BRICS: India and China’s differences play exponentially on international level
As the global attention is all focused on ongoing Ukraine war, the five BRICS nations’ leaders met for their 14th summit, virtually hosted by China’s President Xi Jinping. The five leaders of BRICS countries – Brazil, Russia, India, China and South Africa – met with some focus centred on bringing in Iran, Argentina and maybe Pakistan, India was able to steer that focus that was raised by Chinese and Russian leaders.
This was perfectly in the same way that Indian Prime Minister Narendra Modi did in G7 Summit, which he attended as a guest leader, to steer from directly joining the Western chorus against Russia. He managed to escape many diplomatic quick sands and salvaged New Delhi’s relations with Washington. Through this India could also maintain its neutral position when it comes to standing against Russia, its emerging close ally.
But when it comes to China, the deep rooted territorial differences remain and in fact emerged exponentially during the BRICS summit.
Xi Jinping, hosting BRICS, wanted to hold the summit in-person so as to engage in more diplomatic negotiations. But Beijing’s failure to withdraw troops from Eastern Ladakh’s Line of Actual Control (LAC) before the summit could have been a reason that PM Modi opted out of the physical summit that could have eventually played in favor of China.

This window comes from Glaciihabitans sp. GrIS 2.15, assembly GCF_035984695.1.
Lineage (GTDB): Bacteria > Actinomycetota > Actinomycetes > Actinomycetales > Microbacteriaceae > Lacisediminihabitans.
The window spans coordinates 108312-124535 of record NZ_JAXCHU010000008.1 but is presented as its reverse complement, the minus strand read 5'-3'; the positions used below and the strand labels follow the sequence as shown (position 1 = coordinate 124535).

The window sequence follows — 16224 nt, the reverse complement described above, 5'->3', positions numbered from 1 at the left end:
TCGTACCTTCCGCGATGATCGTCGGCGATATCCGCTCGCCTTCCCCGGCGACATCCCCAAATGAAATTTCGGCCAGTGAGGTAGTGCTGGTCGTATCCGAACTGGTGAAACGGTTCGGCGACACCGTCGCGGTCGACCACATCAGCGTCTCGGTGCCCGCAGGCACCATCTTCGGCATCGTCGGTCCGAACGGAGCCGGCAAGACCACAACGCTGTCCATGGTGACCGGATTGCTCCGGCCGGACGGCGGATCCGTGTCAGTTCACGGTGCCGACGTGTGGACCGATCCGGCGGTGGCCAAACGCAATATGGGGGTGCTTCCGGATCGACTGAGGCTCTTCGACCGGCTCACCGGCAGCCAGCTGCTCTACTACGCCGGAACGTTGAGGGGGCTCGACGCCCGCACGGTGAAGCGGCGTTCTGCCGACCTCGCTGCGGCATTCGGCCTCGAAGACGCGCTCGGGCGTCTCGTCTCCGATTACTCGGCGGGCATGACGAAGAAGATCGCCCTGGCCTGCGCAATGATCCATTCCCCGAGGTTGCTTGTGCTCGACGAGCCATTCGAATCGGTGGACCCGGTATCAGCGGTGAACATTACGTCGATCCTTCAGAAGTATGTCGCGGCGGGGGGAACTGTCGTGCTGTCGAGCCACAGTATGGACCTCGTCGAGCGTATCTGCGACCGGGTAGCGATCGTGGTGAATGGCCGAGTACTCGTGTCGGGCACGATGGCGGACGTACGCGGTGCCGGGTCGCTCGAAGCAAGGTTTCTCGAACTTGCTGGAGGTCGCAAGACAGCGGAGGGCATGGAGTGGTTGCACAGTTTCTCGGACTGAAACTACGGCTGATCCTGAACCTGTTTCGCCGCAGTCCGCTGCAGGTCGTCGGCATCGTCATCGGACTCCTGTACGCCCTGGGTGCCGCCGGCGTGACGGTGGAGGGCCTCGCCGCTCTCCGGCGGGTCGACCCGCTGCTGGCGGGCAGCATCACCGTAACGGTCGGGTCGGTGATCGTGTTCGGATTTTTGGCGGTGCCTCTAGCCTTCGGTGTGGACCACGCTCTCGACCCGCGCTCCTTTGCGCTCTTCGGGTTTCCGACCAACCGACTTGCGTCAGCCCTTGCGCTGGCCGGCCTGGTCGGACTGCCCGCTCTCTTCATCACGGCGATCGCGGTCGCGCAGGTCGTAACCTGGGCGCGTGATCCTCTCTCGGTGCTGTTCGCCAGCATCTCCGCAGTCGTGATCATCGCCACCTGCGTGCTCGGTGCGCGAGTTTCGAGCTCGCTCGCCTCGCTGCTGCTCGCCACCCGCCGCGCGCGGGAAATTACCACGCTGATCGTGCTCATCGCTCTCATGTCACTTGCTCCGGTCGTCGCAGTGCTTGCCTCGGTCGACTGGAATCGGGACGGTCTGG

The persistent differences between India and China are playing more openly now at the international level, impacting meetings beyween the two countries. Issues such as counterterrorism, maritime rights, sovereignty, and the Belt and Road Initiative (BRI), are main areas of stark differences between India and China.
The most recent step by China to block a joint proposal by India and United States to designate Pakistan-based LeT militant Abdul Rehman Makki as a global terrorist under the UN sanctions committee was a big issue over any further cooperation among BRICS nations to counter terrorism.
Furthermore, India’s growing commitments towards counterterrorism in the Quad will provide New Delhi with actually more options to set a different course on issues that have varied positions among the BRICS nations.